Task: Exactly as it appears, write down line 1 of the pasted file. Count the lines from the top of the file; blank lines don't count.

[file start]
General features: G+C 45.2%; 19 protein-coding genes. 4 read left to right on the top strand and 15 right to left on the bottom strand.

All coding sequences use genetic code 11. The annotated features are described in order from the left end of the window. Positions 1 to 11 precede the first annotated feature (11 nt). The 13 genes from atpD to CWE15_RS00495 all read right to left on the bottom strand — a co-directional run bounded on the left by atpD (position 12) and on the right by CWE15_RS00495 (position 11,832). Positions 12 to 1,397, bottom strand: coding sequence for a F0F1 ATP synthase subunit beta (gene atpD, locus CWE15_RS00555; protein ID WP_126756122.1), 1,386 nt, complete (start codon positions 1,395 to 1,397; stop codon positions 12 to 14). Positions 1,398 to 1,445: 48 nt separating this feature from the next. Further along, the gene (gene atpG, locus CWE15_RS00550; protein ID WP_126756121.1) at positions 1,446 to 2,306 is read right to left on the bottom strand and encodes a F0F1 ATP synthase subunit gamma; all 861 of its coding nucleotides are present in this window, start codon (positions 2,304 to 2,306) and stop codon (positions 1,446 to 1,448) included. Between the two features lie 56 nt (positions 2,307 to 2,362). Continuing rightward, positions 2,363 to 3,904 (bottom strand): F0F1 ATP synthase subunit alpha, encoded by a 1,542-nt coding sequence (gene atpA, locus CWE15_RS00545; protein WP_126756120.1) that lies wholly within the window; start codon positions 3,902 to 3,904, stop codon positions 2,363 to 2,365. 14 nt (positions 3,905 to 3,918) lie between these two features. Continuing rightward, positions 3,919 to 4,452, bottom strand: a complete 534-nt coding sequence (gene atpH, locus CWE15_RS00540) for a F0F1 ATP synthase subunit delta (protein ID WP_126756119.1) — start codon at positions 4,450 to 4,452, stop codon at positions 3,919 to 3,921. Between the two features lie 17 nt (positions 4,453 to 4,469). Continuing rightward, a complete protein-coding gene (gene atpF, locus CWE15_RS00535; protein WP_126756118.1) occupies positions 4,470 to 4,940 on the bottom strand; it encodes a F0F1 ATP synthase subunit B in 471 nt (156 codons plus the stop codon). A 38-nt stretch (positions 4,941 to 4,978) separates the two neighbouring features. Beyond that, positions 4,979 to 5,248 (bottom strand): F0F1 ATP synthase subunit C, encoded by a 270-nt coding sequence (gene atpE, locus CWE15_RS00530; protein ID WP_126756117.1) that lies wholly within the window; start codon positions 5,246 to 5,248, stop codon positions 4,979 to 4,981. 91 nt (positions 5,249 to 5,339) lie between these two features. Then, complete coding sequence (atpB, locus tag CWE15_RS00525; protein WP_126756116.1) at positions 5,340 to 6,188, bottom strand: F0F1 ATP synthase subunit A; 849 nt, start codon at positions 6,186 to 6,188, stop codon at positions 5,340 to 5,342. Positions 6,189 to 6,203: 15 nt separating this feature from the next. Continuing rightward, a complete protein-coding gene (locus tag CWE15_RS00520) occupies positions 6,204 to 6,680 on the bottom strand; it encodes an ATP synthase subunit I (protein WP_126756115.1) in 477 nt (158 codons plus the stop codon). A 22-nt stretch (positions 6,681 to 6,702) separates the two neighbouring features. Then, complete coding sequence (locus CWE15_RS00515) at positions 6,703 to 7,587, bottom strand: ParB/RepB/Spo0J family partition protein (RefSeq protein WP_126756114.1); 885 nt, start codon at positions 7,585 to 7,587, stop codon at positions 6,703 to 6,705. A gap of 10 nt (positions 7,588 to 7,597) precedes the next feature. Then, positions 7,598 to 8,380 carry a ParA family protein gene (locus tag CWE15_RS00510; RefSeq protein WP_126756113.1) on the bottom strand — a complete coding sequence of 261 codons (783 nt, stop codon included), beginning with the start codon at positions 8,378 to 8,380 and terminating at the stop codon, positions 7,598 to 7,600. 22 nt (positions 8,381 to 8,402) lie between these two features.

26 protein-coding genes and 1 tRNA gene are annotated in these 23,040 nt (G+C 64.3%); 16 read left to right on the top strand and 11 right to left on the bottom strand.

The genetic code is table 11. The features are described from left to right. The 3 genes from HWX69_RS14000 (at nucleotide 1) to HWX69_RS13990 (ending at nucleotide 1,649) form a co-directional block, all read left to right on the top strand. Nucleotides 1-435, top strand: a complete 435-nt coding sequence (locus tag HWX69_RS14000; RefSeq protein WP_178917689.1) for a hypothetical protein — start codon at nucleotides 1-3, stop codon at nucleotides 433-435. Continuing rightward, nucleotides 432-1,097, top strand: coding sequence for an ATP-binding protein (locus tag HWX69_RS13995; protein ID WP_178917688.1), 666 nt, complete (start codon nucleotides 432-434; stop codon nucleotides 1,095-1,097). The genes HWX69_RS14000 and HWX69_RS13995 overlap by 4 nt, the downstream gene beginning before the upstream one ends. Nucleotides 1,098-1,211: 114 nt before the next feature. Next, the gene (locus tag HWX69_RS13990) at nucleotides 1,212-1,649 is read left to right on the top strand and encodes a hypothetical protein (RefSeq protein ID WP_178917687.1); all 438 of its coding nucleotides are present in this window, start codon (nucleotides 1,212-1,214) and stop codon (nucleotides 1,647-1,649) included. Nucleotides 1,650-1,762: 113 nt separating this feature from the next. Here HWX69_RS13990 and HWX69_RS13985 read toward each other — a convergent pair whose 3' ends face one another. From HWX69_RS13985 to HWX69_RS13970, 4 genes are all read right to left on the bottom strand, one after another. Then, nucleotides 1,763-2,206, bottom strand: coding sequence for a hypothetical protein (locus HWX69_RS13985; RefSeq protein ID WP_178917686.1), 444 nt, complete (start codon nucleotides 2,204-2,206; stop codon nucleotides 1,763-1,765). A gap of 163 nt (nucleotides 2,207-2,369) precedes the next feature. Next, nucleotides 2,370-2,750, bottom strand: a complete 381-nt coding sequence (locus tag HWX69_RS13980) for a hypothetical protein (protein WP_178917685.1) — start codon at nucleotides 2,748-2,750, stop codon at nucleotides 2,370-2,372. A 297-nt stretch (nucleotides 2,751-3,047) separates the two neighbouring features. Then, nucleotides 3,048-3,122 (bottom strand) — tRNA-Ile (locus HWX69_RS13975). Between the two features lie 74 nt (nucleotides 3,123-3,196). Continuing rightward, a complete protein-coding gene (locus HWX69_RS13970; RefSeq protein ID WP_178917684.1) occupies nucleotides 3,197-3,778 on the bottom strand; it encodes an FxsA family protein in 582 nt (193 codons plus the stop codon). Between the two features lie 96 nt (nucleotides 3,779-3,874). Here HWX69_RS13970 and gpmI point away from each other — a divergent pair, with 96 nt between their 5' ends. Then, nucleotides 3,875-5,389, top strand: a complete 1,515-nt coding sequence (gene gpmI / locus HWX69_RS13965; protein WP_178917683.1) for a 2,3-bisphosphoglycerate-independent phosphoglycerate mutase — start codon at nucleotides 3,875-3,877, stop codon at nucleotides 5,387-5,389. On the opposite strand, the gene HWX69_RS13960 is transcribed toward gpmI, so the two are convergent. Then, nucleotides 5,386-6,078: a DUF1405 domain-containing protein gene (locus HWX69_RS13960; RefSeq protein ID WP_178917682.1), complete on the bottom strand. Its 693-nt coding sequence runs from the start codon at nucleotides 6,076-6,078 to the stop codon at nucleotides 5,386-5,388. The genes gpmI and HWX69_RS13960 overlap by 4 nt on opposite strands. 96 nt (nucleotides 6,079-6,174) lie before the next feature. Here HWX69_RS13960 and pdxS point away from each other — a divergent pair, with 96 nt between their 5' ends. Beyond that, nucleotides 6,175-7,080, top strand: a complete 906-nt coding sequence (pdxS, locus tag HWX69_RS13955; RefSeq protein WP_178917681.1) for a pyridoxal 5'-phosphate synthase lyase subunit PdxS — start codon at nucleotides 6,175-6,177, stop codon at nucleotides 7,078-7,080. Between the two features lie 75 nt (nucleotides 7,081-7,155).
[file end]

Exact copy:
General features: G+C 45.2%; 19 protein-coding genes. 4 read left to right on the top strand and 15 right to left on the bottom strand.